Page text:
However, while trust is a valid concern when thinking about organizations and leadership, including the sub-theme of rewarding leaders and others in comparative terms, it has been remarked that scholarly attention leaves a lot to be desired.
In a mid-1990s analysis, Roger Mayer and his colleagues, writing in the Academy of Management Review, included problems of definition, of linking what precedes trust and its maintenance in organizational relationships, and inadequate attention to both the trusting party and the party to be trusted. To make progress they recommend adopting a more holistic view of trust, using knowledge from a variety of disciplines, rather than limiting consideration to a single perspective.
Space considerations in this short commentary preclude following up on this call to action here, but it’s something that the thoughtful manager may wish to investigate to inform practice. To repeat, our finding from the 2019 survey was that fairness has been poorly defined if at all, with negative consequences for outcomes. The same conclusion probably applies to trust, and the interrelationship between the two.
In 2017, Ronald W. Perry and Lawrence D. Mankin analyzed the interrelationship between trust in the chief executive and employee satisfaction at work. And, also in the USA, some recently reported research discusses the implications of corporate ‘spin’ in the language used to communicate publicly about the ratio of CEO pay compared with that of the ‘median employee’.
Data analysis by Audra Boone and colleagues in 2019 finds that US firms with the largest pay ratios tend to use scope within the regulations to 'finesse' the picture painted in an attempt to mitigate against the position reported and that the language used in the disclosures is consistent with such a priority.
These initiatives apparently run contrary to the advice from firms’ consultants to keep reporting strictly factual to avoid appearing defensive. And media reporting suggests that the more spin, the less convinced observers are about the legitimacy of the disparity and its rationale. An obvious question is ‘what are they trying to hide?’
Thus, it seems trust in an organisation’s management can be undermined not just by zero communication about relative reward management outcomes and processes. There are questions surrounding the character of the communication - and here one of the definitional issues Mayer and his colleagues' highlight is key: paying attention to how the non-managerial party being asked to trust will view the communication. Not just to get it past those overseeing internal corporate governance arrangements.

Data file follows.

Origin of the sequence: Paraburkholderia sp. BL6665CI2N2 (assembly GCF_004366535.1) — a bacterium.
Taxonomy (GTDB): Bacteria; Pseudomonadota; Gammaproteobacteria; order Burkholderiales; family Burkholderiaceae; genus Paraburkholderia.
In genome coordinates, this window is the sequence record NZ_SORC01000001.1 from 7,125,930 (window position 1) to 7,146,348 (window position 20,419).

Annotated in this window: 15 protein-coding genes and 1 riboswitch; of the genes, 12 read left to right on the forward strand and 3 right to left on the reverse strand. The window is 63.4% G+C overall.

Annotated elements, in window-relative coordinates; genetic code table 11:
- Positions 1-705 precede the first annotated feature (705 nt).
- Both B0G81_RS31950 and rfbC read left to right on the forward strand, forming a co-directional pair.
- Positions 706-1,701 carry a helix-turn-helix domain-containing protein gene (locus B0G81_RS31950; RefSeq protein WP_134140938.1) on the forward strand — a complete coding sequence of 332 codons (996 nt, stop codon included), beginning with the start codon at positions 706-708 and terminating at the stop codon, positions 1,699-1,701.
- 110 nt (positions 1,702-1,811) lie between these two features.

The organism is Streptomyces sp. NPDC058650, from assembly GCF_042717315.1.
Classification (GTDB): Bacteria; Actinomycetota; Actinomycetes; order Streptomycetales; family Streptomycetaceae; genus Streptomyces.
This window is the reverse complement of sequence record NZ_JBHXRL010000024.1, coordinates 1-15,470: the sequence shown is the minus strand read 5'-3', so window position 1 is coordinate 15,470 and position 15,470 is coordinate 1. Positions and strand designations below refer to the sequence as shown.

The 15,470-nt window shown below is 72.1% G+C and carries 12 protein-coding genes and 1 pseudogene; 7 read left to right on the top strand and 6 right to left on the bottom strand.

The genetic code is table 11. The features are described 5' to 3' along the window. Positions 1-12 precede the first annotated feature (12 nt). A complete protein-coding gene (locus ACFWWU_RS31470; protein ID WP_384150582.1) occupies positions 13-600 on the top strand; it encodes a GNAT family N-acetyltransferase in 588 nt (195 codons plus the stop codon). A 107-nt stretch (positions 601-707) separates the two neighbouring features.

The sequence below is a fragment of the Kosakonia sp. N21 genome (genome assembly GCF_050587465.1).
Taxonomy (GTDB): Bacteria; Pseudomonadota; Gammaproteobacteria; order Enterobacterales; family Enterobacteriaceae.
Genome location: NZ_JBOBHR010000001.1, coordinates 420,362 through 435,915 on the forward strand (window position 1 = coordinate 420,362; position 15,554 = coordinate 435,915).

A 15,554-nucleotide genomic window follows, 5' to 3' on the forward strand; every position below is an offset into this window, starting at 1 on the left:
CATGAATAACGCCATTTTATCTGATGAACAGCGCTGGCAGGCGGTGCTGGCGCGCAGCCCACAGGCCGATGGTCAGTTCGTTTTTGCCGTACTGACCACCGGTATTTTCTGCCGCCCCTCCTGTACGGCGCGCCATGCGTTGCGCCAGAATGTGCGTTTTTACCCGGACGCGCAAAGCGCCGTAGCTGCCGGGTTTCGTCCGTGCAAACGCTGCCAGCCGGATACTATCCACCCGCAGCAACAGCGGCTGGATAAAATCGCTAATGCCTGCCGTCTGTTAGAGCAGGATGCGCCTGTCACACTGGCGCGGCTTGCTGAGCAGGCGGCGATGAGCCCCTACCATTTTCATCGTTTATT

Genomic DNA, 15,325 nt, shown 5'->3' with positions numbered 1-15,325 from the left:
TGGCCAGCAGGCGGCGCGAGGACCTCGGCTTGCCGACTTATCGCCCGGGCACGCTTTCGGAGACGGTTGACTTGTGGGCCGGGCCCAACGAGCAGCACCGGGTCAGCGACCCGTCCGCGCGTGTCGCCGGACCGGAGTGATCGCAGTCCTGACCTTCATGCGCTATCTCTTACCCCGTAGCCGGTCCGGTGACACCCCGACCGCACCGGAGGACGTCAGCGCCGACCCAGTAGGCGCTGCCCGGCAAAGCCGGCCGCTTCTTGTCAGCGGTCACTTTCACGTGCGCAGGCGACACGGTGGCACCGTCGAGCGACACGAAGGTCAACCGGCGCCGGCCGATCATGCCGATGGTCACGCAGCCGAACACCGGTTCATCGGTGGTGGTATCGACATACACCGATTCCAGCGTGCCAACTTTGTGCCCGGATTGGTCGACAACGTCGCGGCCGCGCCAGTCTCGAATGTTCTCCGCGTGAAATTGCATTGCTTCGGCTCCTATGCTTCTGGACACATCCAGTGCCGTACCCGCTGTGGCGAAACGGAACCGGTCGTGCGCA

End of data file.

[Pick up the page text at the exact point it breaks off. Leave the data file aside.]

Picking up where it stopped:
What are the implications for practice?
- Corporate leaders may wish to spend some time getting a working definition not only of policies for managing reward, but also ways of contextualizing them, with a fit for purpose shared understanding of what their application imply for perceptions of fairness and trust within the particular organizational setting. Reward management is not simply an economic factor of production - it has a psychological and social character.
- Top managers and those who advise them, as well as those accountable for internal oversight of executive decision making, would do well to stand in the shoes of those on the receiving end of their communications. When talking about the organization’s approach to reward and the outcomes of its application, time devoted to consideration of the amount and choice of language may be a sound investment of executive time, avoiding a lack of authenticity and the consequent need to spin the message, even more, when the rhetoric is judged by others to fall short of perceived reality.
- They might also want to reflect on ways in which greater leadership diversity – not just in terms of gender, but that’s a starting point according to our survey evidence – may help broaden thinking about managing reward in its socio-economic contexts, so as to build sustainable legitimacy for the decisions made and how they are arrived at.
In summary, plenty of controversy remains in respect of reward management, in particular with greater public scrutiny of how pay at the top compares and contrasts with that applicable to other organization members.